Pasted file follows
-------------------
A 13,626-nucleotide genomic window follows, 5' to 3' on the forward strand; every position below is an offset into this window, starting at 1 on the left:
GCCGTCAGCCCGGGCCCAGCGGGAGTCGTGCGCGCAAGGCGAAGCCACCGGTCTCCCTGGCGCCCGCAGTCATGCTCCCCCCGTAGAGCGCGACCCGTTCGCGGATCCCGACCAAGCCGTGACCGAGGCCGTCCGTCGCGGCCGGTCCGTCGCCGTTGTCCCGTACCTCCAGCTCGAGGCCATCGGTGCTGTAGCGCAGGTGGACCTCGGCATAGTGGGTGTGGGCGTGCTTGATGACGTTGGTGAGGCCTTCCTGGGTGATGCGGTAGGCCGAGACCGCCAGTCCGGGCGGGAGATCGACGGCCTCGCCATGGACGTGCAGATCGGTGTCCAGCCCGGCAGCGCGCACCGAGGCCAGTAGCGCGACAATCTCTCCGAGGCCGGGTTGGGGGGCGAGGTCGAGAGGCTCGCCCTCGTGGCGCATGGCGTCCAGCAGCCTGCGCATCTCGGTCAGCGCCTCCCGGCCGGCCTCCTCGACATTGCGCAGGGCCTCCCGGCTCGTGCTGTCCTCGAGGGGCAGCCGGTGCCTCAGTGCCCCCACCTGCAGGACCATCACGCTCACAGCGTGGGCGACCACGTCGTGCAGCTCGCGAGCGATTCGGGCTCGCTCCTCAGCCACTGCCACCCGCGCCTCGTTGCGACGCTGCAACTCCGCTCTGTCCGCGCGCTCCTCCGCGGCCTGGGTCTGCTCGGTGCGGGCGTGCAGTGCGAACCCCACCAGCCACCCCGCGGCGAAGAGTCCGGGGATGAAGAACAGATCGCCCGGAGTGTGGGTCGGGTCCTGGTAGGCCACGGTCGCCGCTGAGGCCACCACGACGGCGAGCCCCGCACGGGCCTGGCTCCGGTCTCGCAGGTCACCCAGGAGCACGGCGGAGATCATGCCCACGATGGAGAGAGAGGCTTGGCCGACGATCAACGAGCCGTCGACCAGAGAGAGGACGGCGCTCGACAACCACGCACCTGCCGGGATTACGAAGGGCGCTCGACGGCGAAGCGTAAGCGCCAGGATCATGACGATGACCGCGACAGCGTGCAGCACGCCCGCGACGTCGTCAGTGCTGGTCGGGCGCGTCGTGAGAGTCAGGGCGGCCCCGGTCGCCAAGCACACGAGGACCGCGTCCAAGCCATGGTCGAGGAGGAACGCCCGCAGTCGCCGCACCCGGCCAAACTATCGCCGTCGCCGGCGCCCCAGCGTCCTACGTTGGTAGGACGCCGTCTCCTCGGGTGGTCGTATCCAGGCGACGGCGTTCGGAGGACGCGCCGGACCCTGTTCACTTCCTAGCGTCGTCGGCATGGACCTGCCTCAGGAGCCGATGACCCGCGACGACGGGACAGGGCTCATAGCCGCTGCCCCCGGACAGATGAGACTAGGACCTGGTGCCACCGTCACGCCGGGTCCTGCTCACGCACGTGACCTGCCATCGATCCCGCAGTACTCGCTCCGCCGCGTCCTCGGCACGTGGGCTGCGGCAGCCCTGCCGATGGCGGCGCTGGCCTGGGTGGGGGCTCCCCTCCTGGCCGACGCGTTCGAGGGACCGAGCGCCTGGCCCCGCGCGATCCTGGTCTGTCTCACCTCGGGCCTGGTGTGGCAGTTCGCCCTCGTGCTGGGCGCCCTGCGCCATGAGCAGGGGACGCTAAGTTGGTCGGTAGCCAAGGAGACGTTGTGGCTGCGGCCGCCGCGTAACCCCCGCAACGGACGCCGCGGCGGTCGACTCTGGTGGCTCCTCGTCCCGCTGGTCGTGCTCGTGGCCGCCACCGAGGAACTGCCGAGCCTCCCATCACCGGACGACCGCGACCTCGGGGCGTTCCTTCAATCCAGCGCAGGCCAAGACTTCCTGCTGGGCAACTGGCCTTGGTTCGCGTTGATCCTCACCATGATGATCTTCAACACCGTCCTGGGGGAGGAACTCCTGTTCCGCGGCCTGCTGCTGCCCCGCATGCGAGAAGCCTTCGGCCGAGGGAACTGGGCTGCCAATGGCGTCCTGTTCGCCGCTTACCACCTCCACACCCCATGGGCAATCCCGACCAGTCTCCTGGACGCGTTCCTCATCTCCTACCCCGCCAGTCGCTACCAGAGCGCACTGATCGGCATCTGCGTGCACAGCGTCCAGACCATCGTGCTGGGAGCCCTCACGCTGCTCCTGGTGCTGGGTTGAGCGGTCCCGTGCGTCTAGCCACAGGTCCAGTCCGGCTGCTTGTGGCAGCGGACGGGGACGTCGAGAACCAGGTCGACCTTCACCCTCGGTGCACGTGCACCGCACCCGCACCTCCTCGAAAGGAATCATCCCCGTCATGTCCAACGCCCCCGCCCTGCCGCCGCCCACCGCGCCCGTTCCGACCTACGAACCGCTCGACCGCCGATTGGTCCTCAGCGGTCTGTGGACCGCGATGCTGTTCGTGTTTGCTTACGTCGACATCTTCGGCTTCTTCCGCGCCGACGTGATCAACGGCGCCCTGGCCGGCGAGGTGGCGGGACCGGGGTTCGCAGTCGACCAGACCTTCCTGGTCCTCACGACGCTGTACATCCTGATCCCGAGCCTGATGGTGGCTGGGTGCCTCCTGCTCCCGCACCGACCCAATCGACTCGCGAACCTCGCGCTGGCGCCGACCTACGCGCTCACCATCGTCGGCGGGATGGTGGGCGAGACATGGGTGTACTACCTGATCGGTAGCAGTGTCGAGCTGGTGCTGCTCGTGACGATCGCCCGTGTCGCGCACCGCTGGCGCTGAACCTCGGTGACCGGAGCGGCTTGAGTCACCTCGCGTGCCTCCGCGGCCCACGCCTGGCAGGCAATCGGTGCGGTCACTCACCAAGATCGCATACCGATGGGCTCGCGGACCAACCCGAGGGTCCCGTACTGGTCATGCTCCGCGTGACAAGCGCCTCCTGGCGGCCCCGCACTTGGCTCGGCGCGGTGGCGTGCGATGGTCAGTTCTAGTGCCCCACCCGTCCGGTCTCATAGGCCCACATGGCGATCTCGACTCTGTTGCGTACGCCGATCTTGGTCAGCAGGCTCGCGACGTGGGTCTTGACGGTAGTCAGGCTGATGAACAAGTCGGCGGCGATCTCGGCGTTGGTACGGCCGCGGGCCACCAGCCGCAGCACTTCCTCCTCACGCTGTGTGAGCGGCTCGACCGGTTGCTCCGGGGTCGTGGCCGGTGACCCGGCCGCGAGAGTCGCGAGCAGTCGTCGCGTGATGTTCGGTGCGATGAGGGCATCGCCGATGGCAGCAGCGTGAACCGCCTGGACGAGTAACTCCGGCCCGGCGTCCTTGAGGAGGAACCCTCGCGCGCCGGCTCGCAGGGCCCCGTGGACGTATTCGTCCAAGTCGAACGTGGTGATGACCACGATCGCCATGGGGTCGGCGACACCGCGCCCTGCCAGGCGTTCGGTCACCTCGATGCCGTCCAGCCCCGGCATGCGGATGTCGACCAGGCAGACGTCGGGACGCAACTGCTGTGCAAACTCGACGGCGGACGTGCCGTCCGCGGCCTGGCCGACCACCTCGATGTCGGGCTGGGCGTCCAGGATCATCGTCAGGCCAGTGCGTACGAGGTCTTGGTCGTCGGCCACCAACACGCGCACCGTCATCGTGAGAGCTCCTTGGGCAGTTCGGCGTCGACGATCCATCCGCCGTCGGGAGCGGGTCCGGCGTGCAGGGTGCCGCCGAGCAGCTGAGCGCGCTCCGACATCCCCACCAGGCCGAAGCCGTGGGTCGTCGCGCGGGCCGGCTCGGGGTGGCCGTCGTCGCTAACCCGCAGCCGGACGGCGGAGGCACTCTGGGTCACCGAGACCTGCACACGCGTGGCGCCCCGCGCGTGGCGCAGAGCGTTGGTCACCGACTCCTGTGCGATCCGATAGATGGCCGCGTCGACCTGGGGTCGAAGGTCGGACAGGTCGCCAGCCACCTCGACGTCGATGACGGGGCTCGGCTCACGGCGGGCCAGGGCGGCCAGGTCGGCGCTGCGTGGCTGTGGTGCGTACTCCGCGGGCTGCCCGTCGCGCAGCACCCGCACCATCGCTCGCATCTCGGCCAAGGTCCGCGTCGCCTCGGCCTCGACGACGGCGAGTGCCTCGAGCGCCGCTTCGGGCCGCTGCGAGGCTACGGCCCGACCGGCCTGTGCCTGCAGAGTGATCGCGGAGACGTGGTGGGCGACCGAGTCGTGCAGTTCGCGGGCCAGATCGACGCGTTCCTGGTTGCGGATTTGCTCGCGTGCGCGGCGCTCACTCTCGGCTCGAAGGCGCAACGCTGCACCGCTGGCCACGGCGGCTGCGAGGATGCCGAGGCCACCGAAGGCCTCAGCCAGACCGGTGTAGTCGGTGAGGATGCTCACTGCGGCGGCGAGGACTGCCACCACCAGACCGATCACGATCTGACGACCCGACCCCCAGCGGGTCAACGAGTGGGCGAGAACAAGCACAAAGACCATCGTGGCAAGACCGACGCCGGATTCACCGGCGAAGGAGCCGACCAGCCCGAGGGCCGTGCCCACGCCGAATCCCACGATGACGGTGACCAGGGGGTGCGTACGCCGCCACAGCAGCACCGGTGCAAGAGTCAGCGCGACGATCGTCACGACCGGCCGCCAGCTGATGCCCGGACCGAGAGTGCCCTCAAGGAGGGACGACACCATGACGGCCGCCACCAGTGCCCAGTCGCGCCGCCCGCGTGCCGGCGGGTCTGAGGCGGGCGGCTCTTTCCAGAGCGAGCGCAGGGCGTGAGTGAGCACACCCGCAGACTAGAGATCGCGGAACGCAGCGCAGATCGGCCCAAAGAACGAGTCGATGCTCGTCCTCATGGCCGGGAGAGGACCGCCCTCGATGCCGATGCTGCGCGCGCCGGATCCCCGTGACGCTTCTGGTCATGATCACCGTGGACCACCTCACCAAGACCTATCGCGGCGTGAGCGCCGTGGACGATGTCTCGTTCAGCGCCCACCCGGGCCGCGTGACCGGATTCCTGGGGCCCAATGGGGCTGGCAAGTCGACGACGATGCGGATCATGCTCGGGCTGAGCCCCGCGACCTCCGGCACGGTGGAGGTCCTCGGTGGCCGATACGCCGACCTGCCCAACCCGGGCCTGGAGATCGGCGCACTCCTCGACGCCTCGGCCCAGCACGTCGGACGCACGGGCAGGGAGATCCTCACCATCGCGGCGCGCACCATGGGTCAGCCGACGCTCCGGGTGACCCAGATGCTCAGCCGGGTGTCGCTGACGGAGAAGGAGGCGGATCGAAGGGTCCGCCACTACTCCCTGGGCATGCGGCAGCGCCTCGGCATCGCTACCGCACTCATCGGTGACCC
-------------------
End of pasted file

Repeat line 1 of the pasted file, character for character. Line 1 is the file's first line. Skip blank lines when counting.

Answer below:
A 13,626-nucleotide genomic window follows, 5' to 3' on the forward strand; every position below is an offset into this window, starting at 1 on the left: